[Editor's seems like BusinessWire has culpability for maintaining an insecure "secure client site"? This is not much different than ChoicePoint allowing phony businesses to get access to credit records.
S. Korea Policy Makers Release Biometric Data Collection Guidelines (31 October 2005)South Korea's Ministry of Information and Communication has released guidelines describing how the government and other organizations may collect biometric data from individuals. Organizations must obtain permission to gather the data and must return or dispose of it as requested by individuals. Data on minors can be gathered only with the consent of their legal guardians. The guidelines will not be mandatory when they go into effect later this year, but some time later legislation is likely to follow.
Employers Should Provide Incentives for Developers to Create Secure Code Schmidt: Shared Responsibility Can Produce More Secure Code (3 November 2005)Software developers often work under a great deal of pressure to create code quickly; reviewing code for security holes can often be overlooked in this time-sensitive process. Howard Schmidt says that developers need to be accountable to their employers for writing good code and that the employers should provide the developers with the tools and incentives that will help them produce secure code. A developer's record for securely written software should be taken into account during performance reviews; employers could also offer financial incentives for those who create secure code. Developers also need to be trained in the practice of writing secure code and provided with the necessary tools to help them check their work. Employers should expect employees to take pride in their work and assume some responsibility for it; employees should expect employers to provide them with the tools and training that will help them write secure code.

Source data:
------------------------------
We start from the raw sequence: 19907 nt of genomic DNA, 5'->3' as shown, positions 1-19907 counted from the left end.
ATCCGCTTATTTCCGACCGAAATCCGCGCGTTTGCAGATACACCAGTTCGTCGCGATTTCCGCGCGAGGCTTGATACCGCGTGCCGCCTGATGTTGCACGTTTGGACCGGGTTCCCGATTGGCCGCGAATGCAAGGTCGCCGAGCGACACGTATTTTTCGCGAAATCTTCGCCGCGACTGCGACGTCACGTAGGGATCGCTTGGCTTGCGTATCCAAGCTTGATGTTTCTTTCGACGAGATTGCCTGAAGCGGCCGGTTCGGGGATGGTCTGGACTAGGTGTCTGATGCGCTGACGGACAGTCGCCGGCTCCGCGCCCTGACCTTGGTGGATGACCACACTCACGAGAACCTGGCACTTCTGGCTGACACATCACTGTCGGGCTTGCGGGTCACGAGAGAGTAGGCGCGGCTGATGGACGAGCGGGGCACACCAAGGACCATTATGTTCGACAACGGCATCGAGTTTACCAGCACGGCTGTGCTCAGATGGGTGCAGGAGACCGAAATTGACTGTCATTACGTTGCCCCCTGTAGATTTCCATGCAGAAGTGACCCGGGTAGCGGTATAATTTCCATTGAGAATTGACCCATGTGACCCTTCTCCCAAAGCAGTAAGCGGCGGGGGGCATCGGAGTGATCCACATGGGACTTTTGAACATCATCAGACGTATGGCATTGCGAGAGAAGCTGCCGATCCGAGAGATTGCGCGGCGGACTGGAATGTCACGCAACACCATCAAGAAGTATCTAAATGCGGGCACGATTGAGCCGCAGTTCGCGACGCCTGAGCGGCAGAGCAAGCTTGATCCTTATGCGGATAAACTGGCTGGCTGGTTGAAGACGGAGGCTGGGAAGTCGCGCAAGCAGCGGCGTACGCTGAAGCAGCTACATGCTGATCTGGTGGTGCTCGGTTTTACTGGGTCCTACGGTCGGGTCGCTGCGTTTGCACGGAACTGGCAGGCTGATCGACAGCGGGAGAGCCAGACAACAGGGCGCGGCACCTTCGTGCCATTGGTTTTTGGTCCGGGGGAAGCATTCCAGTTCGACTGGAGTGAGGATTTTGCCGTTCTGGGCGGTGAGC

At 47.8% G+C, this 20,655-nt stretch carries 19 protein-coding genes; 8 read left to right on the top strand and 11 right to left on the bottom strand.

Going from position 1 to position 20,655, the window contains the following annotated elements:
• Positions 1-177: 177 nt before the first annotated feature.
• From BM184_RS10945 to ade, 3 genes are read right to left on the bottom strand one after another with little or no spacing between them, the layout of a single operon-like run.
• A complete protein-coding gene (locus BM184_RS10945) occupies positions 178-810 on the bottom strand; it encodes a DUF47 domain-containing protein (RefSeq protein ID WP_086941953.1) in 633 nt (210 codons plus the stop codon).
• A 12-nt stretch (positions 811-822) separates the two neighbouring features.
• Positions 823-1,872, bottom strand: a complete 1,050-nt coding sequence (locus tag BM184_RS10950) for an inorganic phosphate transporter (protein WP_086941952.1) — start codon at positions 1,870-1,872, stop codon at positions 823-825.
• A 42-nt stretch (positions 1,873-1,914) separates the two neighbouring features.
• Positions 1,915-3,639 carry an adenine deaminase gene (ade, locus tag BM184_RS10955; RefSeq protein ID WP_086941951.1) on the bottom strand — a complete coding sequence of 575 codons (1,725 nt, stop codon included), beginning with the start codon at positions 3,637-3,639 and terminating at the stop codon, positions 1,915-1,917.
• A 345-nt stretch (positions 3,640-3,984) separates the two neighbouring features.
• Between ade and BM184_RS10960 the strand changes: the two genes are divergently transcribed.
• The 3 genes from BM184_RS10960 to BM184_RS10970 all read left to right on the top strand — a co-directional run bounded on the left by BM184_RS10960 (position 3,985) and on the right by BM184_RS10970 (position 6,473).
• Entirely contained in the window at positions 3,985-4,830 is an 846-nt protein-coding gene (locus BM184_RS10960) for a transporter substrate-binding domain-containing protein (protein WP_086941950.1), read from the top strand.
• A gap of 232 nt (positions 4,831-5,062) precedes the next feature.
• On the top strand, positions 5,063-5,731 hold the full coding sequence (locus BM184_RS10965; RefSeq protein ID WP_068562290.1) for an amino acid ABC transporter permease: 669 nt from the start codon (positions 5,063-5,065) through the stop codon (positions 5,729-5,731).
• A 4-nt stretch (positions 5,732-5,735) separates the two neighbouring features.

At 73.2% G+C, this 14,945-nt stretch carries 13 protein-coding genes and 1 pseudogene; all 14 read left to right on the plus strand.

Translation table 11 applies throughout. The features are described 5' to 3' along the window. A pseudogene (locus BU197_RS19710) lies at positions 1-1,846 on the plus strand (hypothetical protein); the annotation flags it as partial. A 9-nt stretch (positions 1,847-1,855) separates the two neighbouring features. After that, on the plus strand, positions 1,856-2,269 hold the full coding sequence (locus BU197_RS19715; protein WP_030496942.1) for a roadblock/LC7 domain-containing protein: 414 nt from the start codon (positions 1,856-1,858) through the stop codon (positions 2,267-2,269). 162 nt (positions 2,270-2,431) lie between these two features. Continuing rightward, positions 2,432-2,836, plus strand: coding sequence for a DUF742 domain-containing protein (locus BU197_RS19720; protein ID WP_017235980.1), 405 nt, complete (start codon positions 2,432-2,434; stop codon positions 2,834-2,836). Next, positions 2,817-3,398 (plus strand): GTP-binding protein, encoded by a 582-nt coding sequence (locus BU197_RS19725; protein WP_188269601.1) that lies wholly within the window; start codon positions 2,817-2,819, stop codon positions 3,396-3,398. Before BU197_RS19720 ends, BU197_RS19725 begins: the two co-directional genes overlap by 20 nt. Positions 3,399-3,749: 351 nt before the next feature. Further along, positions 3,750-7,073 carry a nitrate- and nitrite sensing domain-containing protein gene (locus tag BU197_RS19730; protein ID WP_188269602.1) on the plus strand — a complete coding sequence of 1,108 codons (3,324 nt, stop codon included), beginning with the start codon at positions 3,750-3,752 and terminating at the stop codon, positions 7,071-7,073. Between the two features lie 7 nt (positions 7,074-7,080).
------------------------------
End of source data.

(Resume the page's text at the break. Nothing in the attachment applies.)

SEC Releases Tips for Safeguarding Personal Information and Money Online (3 November 2005)The US Securities and Exchange Commission has released a guide for investors recommending steps they can take to protect their online brokerage accounts from data thieves. Among the SEC's recommendations are checking the sites' security certificates, using security tokens when available, not responding to email asking for personal data, using strong password practices and logging out completely from accounts.
Increasing Online Banking Also a Boon for Cyber Thieves (2 November 2005)USA Today conducted a four-month investigation into online banking and cyber crime. Over the past two years, financial institutions have made it easier for customers to conduct business over the Internet; while some may appreciate being able to make account transfers, pay bills and apply for credit online, this also makes it easier for thieves to steal money online. A major problem is that most institutions require only a user name and password to gain access to accounts. Bank of America plans to add log-on steps, making it the first major bank in the United States to deploy an additional layer of authentication. Links to related stories include information on measures to reduce the risks of banking online.
[Editor's Note (Schultz): Kudos go to Bank America for forging ahead with stronger authentication. Username-password-based authentication is badly outdated; those who continue using this weak authentication method will continue to reap the consequences.
(Paller): The Bank of America solution does not offer a significant increase in protection for consumers. Hackers can capture the images with a few lines of code in the trojans they have installed to capture the passwords. It is time for actual two-authentication in the US. Banks can do it with cell phones or even password lists they mail with the statements. And many consumers should be very worried about the banks' failure because banks are refusing to cover losses for businesses and so any consumer who runs a business from his or =her home could fall victim to the banks lack of care. ]
UK Government to Pay Mobile Phone Companies to Retain Data (2 November 2005)The UK government has reportedly budgeted six million GBP (US$10.6 million) to pay mobile phone companies to retain call records. The government presently has an agreement with one mobile operator to retain call data and is negotiating with others. European policy makers are being pressured by UK ministers to require communications service providers to retain mobile phone and Internet data as an anti-terrorist measure.
NewsBites Editorial Board:
Kathy Bradford, Rohit Dhamankar, Roland Grefer, Richard Hayler,
Jaap-Henk Hoepman, Brian Honan, Stephen Northcutt, Alan Paller, John
Pescatore, Marcus Ranum, Howard Schmidt, Bruce Schneier, Eugene Schultz,
Gal Shpantzer, Koon Yaw Tan